The Oculus Rift S has ditched the external sensors used with the original Rift CV1, using instead five sensors built into the head-mounted display (HMD). Oculus calls this system Insight, and it makes Rifting quite a bit more convenient, especially for anyone who likes to use their Rift S in different locations. However, Insight seems to be more affected by external light than the original CV1 sensors, but Oculus has included lighting frequency settings you can adjust if you are having some issues with motion tracking.
How to change the Oculus Rift S room lighting frequency
Depending on the lights you use in your VR space, you might experience some issues with tracking due to lighting frequency. More than a few people have seen issues with LED lighting and the default 60Hz frequency setting in the Oculus app, and changing it to 50Hz has cleared up some cases. Here's how it's done.
- Launch the Oculus app from your taskbar, desktop, or Start menu.
- Click Devices.
- Click Oculus Rift S and Touch.
- Click Room Lighting Frequency.
- Click a frequency option that best matches the frequency of the lighting in your VR space. If you're having problems at 60Hz, try setting it to 50Hz.
- Click OK to confirm your choice.
If you're still having some issues with Touch controller tracking, try adjusting the brightness of the lights in your VR space. You might also want to check the battery level of your Touch controllers to see if they're almost dead. Try popping out the batteries and reseating them.
Restart Oculus Service
As a more drastic measure, you can restart the Oculus Service to see if tracking improves. Here's how it's done.
- Right-click the Start button.
- Click Search. You can also click the Search field directly if it is visible in your taskbar.
- Type services and hit Enter on your keyboard.
- Right-click Oculus Runtime Service.
- Click Restart. It will likely take a moment to finish.
Don't forget, if you're still having issues with Rift S tracking and have exhausted potential fixes, you can always open a support ticket (opens in new tab) with official Oculus Support.
Our top equipment picks
The Rift S is the latest PC-powered VR headset from Oculus. It has ditched external sensors for five built-in sensors known as Oculus Insight, and it has a new design with built-in audio. There are still some kinks to work out, but the VR experience on offer is well worth the effort.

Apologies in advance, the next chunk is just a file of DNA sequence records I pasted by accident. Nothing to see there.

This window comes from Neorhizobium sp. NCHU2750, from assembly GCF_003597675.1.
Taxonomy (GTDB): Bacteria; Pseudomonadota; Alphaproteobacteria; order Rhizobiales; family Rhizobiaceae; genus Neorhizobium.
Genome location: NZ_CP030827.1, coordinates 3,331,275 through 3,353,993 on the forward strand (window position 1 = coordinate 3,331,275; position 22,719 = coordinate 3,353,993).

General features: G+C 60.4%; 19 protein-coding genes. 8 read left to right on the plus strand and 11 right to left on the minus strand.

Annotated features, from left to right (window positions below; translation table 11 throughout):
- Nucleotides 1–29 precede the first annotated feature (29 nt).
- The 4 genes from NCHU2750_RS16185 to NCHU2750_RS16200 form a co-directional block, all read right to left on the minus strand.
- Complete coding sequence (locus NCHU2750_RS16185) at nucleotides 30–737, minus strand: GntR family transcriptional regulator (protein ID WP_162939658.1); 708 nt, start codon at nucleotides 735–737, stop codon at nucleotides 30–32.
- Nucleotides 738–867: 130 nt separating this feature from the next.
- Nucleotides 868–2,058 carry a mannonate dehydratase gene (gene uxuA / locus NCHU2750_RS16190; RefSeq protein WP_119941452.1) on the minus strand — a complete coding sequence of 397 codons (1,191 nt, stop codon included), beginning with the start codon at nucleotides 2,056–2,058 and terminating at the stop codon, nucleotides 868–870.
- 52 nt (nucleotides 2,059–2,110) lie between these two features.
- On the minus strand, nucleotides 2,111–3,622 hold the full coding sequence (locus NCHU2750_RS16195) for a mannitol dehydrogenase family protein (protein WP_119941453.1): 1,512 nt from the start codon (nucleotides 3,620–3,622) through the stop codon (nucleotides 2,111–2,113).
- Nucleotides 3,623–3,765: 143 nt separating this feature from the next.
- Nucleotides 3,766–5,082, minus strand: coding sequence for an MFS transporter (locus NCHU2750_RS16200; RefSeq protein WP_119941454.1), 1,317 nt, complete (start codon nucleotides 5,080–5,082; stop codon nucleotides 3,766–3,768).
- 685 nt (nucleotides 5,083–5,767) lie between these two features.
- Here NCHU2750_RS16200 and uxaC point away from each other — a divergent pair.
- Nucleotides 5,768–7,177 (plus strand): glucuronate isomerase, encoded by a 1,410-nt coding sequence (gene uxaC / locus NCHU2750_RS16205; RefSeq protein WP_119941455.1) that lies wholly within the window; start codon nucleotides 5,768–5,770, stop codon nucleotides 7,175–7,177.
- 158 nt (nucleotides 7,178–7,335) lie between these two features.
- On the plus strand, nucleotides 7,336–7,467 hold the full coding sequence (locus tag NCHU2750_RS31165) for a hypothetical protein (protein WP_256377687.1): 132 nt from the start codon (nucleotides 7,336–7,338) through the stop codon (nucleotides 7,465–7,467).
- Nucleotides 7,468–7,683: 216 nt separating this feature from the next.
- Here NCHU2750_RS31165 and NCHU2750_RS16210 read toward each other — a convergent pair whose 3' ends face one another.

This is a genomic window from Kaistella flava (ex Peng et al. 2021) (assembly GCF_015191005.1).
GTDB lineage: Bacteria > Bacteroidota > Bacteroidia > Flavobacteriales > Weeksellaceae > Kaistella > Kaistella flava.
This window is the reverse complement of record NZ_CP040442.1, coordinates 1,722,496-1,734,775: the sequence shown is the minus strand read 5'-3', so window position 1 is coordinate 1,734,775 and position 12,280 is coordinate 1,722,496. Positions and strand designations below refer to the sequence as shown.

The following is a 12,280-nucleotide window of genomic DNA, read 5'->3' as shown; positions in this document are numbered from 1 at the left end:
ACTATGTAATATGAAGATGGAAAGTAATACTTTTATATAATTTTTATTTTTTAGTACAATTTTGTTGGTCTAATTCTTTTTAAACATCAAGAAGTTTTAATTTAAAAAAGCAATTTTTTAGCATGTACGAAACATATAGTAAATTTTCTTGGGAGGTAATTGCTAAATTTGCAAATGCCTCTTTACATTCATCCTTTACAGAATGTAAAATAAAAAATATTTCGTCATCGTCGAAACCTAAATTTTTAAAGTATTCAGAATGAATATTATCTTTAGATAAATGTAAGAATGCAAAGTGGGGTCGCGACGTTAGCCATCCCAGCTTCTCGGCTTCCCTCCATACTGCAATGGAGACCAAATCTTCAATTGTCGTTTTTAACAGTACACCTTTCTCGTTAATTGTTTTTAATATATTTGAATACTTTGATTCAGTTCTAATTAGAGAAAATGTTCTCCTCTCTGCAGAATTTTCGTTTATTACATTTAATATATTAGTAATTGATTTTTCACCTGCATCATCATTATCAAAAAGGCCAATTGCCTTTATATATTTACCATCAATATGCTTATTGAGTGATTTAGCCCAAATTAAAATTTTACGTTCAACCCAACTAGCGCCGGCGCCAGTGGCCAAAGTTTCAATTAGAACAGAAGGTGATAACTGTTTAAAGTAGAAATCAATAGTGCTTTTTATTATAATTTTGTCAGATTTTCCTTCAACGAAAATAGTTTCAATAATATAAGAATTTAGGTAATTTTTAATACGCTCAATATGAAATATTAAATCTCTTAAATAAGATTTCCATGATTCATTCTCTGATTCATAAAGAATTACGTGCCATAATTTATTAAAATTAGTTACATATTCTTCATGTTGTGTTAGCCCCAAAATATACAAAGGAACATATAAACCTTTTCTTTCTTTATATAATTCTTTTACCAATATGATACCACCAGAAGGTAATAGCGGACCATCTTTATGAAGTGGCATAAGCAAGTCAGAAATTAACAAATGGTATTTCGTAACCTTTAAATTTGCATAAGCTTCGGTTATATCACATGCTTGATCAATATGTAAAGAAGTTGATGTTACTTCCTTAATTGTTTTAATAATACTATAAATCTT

Latest Rift headset
The next evolution of the Rift brings improved lenses, a display with a higher pixel count than the original, and a redesigned head strap and tracking system, but you're still tethered to a PC.
If you're looking for some Oculus Rift S accessories to take VR to the next level, we've rounded up a bunch of the best out there, from extension cables to stands to hygiene solutions. Here are some of our favorites.
Energizer rechargeable batteries (opens in new tab) ($18 at Amazon)
The Touch controllers included with the Rift S each require a AA battery to operate and, speaking from experience, you're going to want to invest early in some rechargeable batteries to save money in the long run. This pack includes a wall charger that can handle four AAs at once, so you shouldn't have any downtime while waiting for a charge.
Cable Matters 6-foot USB-A cable (opens in new tab) ($7 at Amazon)
If you're extending the DisplayPort cable on your Rift S head-mounted display, you'll no doubt also want to extend the USB cable to match. This option from Cable Matters should have no issues working with the Rift S, and it's long enough to fit most setups.
Rankie six-foot DP cable (opens in new tab) ($8 at Amazon)
The Rift S has made the switch over to DisplayPort 1.2 for a video connection, so you'll need an extension cable to match. This one from Rankie has been seen working with the Rift S, and it's the same length as our recommended USB-A extension so that there's no extra slack lying around.
SecurOMax microfiber cloths (opens in new tab) ($6 at Amazon)
There's nothing worse than foggy or dirty Rift S lenses. They obstruct your ability to focus on the action in the headset properly, and frankly, they're just gross. These cloths from SecurOMax won't scratch your headset's lenses and you'll be glad you have them on hand after a couple of sessions.
Cale Hunt is a Senior Editor at Windows Central. He focuses mainly on laptop reviews, news, and accessory coverage. He's been reviewing laptops and accessories full time since 2016, with hundreds of reviews published for Windows Central. He is an avid PC gamer and multi-platform user, and spends most of his time either tinkering with or writing about tech.
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